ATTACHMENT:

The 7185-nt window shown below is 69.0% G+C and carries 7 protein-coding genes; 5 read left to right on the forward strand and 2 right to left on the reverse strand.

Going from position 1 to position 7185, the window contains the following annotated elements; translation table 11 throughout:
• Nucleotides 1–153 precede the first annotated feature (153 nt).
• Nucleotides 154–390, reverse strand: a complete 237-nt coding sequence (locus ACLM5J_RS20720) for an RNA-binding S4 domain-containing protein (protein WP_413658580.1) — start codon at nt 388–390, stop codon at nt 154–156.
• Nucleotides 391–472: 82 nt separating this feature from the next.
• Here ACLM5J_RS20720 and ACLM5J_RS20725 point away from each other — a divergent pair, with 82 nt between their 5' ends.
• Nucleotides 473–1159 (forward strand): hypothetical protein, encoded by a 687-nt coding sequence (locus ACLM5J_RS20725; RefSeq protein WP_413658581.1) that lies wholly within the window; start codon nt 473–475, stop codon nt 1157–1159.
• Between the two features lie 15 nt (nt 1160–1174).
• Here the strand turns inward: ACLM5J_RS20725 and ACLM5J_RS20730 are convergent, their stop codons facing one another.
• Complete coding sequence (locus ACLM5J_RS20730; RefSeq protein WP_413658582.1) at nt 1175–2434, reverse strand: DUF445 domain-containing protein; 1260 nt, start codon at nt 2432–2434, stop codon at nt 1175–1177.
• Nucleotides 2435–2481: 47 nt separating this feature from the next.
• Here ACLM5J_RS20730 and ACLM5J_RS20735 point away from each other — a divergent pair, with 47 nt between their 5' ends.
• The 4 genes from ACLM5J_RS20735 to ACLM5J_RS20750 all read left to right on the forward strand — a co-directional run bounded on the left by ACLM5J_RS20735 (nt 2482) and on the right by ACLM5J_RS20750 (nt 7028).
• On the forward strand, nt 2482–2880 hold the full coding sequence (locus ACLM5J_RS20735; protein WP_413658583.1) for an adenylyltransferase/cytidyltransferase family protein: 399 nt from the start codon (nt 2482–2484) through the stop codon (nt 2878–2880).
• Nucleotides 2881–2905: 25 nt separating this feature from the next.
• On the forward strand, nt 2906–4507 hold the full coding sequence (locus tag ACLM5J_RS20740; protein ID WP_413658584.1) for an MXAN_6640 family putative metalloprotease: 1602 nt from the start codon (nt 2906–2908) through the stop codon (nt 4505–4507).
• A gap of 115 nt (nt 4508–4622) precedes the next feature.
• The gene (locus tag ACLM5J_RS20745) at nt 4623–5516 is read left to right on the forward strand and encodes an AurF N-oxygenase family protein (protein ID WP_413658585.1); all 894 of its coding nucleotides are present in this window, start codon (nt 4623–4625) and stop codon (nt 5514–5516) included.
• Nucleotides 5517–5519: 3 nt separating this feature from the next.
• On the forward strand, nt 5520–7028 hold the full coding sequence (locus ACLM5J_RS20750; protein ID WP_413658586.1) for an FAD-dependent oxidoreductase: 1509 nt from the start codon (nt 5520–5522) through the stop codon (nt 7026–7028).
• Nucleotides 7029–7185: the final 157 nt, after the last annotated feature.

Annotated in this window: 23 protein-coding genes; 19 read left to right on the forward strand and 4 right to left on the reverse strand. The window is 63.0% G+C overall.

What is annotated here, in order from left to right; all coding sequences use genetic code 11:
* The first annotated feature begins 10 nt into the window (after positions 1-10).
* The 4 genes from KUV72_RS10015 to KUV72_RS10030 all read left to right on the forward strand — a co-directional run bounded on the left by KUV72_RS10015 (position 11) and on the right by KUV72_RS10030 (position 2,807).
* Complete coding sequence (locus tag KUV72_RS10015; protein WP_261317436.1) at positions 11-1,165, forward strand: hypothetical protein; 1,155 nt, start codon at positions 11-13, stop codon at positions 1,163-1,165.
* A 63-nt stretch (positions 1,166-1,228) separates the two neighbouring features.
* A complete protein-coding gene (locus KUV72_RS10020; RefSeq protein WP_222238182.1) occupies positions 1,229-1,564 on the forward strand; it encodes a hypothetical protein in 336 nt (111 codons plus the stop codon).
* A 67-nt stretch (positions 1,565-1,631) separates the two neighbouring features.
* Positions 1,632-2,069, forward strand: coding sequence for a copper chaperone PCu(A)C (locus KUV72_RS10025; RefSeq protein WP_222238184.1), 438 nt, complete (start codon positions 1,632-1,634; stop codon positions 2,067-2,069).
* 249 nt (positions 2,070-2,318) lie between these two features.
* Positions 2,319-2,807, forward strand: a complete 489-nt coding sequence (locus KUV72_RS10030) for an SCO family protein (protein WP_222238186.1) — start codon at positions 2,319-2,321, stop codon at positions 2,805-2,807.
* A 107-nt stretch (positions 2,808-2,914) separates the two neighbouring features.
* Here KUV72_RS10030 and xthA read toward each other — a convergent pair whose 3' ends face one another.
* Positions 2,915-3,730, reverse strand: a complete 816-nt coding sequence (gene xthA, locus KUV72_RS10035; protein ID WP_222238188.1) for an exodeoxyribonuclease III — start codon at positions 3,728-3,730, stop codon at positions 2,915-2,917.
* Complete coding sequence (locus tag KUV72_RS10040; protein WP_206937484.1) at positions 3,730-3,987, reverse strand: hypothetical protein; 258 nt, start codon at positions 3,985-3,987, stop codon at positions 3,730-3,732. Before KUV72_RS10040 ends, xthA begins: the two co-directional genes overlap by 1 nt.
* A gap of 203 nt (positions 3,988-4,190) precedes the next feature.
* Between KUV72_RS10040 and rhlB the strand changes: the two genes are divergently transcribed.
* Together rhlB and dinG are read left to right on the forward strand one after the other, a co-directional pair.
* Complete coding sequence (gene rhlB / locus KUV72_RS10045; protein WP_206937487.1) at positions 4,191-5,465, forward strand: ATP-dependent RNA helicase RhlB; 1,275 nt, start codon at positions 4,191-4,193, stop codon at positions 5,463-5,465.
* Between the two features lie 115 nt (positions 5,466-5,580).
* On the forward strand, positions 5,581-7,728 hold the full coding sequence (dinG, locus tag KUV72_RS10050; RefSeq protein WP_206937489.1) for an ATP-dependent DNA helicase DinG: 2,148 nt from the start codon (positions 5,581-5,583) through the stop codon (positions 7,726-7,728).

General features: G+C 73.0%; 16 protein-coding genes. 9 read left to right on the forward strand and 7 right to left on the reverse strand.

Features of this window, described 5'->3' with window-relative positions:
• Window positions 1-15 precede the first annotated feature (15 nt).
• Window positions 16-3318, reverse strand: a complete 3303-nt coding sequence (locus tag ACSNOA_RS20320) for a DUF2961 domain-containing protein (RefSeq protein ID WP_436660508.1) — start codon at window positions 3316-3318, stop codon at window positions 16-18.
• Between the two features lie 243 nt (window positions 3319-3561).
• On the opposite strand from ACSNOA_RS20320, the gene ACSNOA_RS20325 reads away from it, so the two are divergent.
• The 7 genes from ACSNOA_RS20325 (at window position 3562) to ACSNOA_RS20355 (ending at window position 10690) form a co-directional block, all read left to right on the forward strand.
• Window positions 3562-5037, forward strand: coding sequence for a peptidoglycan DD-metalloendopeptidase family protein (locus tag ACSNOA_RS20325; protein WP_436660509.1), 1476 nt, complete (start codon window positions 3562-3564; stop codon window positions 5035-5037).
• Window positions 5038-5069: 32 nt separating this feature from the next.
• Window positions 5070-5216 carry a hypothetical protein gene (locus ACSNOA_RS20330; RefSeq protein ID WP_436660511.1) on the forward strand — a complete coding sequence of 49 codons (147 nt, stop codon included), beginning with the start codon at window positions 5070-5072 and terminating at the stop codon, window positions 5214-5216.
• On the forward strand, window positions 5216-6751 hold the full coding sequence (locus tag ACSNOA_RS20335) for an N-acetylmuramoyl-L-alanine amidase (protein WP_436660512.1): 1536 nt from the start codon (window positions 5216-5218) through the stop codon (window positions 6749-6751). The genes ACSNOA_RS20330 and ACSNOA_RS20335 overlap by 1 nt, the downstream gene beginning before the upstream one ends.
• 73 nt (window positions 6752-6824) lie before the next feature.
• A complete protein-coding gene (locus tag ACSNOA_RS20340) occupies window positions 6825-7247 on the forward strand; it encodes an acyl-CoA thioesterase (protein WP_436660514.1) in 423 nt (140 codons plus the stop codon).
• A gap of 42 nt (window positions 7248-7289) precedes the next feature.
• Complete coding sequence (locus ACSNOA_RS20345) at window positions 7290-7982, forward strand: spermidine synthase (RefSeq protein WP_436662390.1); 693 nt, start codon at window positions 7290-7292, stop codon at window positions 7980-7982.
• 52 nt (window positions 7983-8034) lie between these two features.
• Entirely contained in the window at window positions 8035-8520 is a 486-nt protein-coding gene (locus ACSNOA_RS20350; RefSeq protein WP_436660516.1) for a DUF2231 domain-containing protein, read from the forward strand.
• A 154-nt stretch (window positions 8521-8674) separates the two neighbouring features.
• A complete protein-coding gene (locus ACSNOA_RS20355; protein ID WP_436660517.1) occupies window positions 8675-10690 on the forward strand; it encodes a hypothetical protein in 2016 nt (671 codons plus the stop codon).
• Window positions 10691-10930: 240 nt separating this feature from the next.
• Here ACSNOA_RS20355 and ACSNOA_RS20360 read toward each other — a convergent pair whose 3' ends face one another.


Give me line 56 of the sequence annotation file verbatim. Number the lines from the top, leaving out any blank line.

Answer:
• A gap of 42 nt (window positions 7248-7289) precedes the next feature.